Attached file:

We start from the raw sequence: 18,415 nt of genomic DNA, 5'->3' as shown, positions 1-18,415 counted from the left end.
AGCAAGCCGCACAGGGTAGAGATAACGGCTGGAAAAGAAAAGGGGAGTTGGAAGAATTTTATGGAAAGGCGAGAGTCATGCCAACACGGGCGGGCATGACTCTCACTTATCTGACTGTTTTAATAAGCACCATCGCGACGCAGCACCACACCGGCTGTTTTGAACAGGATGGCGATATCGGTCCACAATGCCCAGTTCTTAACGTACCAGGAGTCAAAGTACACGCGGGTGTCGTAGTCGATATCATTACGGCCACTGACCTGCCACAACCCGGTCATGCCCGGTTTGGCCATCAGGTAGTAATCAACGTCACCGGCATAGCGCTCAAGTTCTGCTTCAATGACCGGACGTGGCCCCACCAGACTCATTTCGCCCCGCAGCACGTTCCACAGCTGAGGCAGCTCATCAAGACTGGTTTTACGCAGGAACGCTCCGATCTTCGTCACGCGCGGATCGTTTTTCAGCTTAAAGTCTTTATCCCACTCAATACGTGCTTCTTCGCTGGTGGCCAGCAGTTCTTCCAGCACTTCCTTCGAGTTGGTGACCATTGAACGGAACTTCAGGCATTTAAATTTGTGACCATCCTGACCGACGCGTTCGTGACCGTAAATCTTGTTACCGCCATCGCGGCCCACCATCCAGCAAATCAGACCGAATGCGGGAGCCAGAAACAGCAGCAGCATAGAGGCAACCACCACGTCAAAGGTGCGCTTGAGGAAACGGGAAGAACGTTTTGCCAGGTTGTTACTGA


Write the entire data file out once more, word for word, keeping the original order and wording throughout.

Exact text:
We start from the raw sequence: 18,415 nt of genomic DNA, 5'->3' as shown, positions 1-18,415 counted from the left end.
AGCAAGCCGCACAGGGTAGAGATAACGGCTGGAAAAGAAAAGGGGAGTTGGAAGAATTTTATGGAAAGGCGAGAGTCATGCCAACACGGGCGGGCATGACTCTCACTTATCTGACTGTTTTAATAAGCACCATCGCGACGCAGCACCACACCGGCTGTTTTGAACAGGATGGCGATATCGGTCCACAATGCCCAGTTCTTAACGTACCAGGAGTCAAAGTACACGCGGGTGTCGTAGTCGATATCATTACGGCCACTGACCTGCCACAACCCGGTCATGCCCGGTTTGGCCATCAGGTAGTAATCAACGTCACCGGCATAGCGCTCAAGTTCTGCTTCAATGACCGGACGTGGCCCCACCAGACTCATTTCGCCCCGCAGCACGTTCCACAGCTGAGGCAGCTCATCAAGACTGGTTTTACGCAGGAACGCTCCGATCTTCGTCACGCGCGGATCGTTTTTCAGCTTAAAGTCTTTATCCCACTCAATACGTGCTTCTTCGCTGGTGGCCAGCAGTTCTTCCAGCACTTCCTTCGAGTTGGTGACCATTGAACGGAACTTCAGGCATTTAAATTTGTGACCATCCTGACCGACGCGTTCGTGACCGTAAATCTTGTTACCGCCATCGCGGCCCACCATCCAGCAAATCAGACCGAATGCGGGAGCCAGAAACAGCAGCAGCATAGAGGCAACCACCACGTCAAAGGTGCGCTTGAGGAAACGGGAAGAACGTTTTGCCAGGTTGTTACTGA